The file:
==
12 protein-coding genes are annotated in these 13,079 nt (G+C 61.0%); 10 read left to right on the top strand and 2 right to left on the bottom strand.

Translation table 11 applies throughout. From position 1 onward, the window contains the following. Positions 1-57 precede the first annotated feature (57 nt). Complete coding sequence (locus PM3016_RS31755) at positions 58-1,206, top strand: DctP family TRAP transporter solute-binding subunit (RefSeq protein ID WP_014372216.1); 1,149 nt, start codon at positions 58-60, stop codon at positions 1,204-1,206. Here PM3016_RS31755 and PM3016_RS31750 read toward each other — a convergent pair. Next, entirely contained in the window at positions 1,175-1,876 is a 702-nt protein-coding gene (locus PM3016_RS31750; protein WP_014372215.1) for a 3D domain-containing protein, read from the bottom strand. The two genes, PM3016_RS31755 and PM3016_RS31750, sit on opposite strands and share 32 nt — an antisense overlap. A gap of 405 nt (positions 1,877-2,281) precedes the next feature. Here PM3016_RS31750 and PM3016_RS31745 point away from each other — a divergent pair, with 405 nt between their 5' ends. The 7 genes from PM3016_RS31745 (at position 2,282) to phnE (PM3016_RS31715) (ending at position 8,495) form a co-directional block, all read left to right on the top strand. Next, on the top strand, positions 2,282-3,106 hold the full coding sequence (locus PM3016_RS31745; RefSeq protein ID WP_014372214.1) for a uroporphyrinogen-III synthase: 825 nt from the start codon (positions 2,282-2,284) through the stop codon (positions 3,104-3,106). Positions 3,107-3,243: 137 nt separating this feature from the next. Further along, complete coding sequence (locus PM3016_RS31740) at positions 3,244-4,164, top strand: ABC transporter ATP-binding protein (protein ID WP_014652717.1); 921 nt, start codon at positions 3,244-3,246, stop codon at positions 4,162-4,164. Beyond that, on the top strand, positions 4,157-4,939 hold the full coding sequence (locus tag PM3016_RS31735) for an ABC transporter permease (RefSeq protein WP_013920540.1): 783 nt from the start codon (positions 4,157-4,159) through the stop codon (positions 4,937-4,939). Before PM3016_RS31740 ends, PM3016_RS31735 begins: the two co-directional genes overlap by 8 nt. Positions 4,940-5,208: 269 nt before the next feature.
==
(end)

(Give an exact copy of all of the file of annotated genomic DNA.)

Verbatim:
12 protein-coding genes are annotated in these 13,079 nt (G+C 61.0%); 10 read left to right on the top strand and 2 right to left on the bottom strand.

Translation table 11 applies throughout. From position 1 onward, the window contains the following. Positions 1-57 precede the first annotated feature (57 nt). Complete coding sequence (locus PM3016_RS31755) at positions 58-1,206, top strand: DctP family TRAP transporter solute-binding subunit (RefSeq protein ID WP_014372216.1); 1,149 nt, start codon at positions 58-60, stop codon at positions 1,204-1,206. Here PM3016_RS31755 and PM3016_RS31750 read toward each other — a convergent pair. Next, entirely contained in the window at positions 1,175-1,876 is a 702-nt protein-coding gene (locus PM3016_RS31750; protein WP_014372215.1) for a 3D domain-containing protein, read from the bottom strand. The two genes, PM3016_RS31755 and PM3016_RS31750, sit on opposite strands and share 32 nt — an antisense overlap. A gap of 405 nt (positions 1,877-2,281) precedes the next feature. Here PM3016_RS31750 and PM3016_RS31745 point away from each other — a divergent pair, with 405 nt between their 5' ends. The 7 genes from PM3016_RS31745 (at position 2,282) to phnE (PM3016_RS31715) (ending at position 8,495) form a co-directional block, all read left to right on the top strand. Next, on the top strand, positions 2,282-3,106 hold the full coding sequence (locus PM3016_RS31745; RefSeq protein ID WP_014372214.1) for a uroporphyrinogen-III synthase: 825 nt from the start codon (positions 2,282-2,284) through the stop codon (positions 3,104-3,106). Positions 3,107-3,243: 137 nt separating this feature from the next. Further along, complete coding sequence (locus PM3016_RS31740) at positions 3,244-4,164, top strand: ABC transporter ATP-binding protein (protein ID WP_014652717.1); 921 nt, start codon at positions 3,244-3,246, stop codon at positions 4,162-4,164. Beyond that, on the top strand, positions 4,157-4,939 hold the full coding sequence (locus tag PM3016_RS31735) for an ABC transporter permease (RefSeq protein WP_013920540.1): 783 nt from the start codon (positions 4,157-4,159) through the stop codon (positions 4,937-4,939). Before PM3016_RS31740 ends, PM3016_RS31735 begins: the two co-directional genes overlap by 8 nt. Positions 4,940-5,208: 269 nt before the next feature.